The eleventh-hour move, coming after the conservative Zulu leader had repeatedly warned he would not participate unless the poll was postponed, will eliminate the threat of Inkatha embarking on a terror campaign to sabotage voting in Natal.
South Africa's chances of achieving free and fair elections and evolving into a stable democracy have significantly increased. Intimidation, however, remains a likely feature in the predominantly Zulu province, where political violence has killed more than 200 people in the past two weeks.
The deal, expected to be made public today, came at an all-day meeting yesterday between Chief Buthelezi, President F W de Klerk and the African National Congress Secretary-General, Cyril Ramaphosa, at the Union Buildings, seat of government in Pretoria. The three, possibly accompanied by the ANC President, Nelson Mandela, will meet this morning to finalise details.
What was not clear yesterday was whether Inkatha would take part in the national poll or, as seems more likely in the light of the technical difficulties involved at this late hour, only in the elections for a provincial parliament in Natal and, possibly, the Johannesburg area. National voting will be from 26 to 28 April.
No official statements have been made yet but, according to sources close to the talks, the Inkatha leader agreed to take part in the elections in exchange for a commitment from the government and the ANC to entrench the position of the Zulu monarchy in the new constitution.
Parliament - the apartheid parliament - is expected to sit one last time in Cape Town in the next week to pass the new arrangements concerning the Zulu king into law. It is expected that the rights, privileges and powers the king will be granted will be in line with proposals made by Mr Mandela at a summit with Mr de Klerk, Chief Buthelezi and King Goodwill Zwelithini 10 days ago. According to those, the king would get an annual state budget; he would have a royal court and a royal council, also state-funded, with formal links to the elected provincial parliament of Natal; he would have authority over all tribal chiefs; and he would have a royal constabulary.
The sources said last night that Chief Buthelezi had not received any pre-electoral concessions on his long-standing demands for greater devolution of powers to provincial governments.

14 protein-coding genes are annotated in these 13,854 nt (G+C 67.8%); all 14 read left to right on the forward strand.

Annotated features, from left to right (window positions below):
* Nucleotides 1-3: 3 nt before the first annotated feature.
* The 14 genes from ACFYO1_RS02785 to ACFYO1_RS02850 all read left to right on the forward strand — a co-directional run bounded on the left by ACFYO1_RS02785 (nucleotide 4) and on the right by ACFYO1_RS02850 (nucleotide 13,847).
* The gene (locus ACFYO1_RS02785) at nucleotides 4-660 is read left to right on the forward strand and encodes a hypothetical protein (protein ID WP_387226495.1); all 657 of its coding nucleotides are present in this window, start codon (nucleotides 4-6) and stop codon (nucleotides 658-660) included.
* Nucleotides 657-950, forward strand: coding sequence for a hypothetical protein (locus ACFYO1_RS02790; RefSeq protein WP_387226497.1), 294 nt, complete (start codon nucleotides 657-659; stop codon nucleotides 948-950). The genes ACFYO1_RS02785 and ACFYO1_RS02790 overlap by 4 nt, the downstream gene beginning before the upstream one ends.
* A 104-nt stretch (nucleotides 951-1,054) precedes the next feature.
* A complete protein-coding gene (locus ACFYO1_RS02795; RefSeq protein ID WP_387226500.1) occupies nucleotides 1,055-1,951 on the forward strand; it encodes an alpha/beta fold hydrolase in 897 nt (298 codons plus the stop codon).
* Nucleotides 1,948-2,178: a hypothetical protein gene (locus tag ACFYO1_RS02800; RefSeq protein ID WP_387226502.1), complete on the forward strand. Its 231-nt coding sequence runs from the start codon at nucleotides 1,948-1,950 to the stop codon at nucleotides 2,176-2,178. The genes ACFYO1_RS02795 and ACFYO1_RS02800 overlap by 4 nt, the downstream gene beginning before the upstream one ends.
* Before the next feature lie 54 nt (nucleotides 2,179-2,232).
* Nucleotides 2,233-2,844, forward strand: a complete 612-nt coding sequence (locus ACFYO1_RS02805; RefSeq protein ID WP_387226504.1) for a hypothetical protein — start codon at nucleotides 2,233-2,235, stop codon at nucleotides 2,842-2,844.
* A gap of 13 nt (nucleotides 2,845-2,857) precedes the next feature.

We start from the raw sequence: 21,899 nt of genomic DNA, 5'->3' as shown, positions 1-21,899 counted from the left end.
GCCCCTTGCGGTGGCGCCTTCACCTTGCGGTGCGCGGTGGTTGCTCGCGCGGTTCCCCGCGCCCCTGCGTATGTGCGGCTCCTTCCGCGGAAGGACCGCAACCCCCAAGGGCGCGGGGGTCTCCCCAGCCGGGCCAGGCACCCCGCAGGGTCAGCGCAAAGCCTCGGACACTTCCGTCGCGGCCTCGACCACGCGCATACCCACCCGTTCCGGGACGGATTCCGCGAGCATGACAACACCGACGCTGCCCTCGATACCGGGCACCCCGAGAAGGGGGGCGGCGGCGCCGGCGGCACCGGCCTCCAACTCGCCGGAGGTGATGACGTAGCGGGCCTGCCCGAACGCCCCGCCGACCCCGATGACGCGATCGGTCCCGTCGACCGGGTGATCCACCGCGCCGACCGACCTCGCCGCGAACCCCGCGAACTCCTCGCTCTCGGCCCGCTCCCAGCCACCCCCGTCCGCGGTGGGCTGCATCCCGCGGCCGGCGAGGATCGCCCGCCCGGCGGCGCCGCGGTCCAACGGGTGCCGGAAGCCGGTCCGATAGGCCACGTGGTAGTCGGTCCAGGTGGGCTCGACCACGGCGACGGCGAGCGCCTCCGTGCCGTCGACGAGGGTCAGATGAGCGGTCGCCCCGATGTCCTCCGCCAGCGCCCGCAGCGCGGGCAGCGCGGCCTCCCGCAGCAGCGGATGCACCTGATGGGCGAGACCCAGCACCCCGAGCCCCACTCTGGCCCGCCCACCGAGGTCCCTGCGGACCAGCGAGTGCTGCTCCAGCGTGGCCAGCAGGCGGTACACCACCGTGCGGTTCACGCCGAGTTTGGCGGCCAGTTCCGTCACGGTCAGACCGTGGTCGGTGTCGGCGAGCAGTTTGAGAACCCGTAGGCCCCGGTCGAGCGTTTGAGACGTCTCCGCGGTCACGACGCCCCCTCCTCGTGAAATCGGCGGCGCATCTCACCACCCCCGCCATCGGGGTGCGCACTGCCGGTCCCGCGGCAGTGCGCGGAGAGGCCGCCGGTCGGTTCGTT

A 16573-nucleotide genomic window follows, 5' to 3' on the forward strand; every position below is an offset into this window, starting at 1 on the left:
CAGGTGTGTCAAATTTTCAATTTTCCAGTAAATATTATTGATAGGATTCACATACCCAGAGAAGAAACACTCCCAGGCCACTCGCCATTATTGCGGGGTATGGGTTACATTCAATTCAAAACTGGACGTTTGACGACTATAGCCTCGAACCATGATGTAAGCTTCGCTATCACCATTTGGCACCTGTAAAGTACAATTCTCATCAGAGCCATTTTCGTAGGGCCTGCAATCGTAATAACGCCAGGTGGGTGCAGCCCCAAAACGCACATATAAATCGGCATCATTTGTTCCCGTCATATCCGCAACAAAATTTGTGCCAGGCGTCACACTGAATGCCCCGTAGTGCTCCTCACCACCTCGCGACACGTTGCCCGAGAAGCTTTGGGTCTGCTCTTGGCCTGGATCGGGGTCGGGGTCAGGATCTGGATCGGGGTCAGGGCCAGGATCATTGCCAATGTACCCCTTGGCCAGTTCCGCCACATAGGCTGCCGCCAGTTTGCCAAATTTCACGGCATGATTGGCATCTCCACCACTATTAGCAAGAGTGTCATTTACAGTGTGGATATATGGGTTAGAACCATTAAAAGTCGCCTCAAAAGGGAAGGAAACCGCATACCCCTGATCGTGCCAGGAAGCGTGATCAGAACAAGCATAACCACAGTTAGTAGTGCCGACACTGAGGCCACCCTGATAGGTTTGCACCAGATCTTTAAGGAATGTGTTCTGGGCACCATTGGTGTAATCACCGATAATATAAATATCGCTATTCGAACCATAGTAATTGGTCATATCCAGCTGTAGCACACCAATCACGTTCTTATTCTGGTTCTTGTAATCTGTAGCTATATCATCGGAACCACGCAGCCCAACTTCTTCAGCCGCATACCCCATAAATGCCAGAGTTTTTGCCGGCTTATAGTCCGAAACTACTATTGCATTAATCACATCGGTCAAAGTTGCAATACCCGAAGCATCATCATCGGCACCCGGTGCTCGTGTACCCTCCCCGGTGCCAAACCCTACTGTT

If any dangers still lurk they will surface after the elections. All polls indicate that Inkatha will be defeated by the ANC in Natal, and that the majority of Zulus will not vote for Inkatha. In such circumstances Chief Buthelezi might cry foul in the manner of Jonas Savimbi in Angola.
Why has Chief Buthelezi capitulated? Everything indicates he contemplated remaining outside parliamentary politics after the elections, weighed up the chances his rag-tag - if well-armed - bands would have in a campaign against the South African army and decided to cut his losses.
His isolation has become painfully evident in the past week. The Kissinger-Carrington mediation effort failed because of his stubbornness, deepening the distaste with which he is viewed by former allies in the West.
The business community, also once his friends, issued strong statements repudiating his dangerous anti-electoral stance. One of the country's leading newspapers, Business Day, also called on him to retire from politics while another, the once-loyal Sunday Times, condemned his 'reign of terror'.
'The penny,' one senior member of the government remarked, 'has finally dropped for Buthelezi'. The Foreign Minister, Pik Botha, emerged from yesterday's meeting and, with a big smile, said: 'Sometimes a winning try is scored in injury time.'
Despite the day's developments, 50 miles south in Tokoza township, Inkatha supporters resumed a terror campaign after two months of relative peace. At least 19 died after gunfights erupted
on Sunday night and continued yesterday.
Tokoza and neighbouring Katlehong, near Johannesburg, were the most violent townships between last May and January, when about 1,800 people died as Inkatha supporters, pro-ANC self- defence units and police clashed.
Carnage follows talks, page 12
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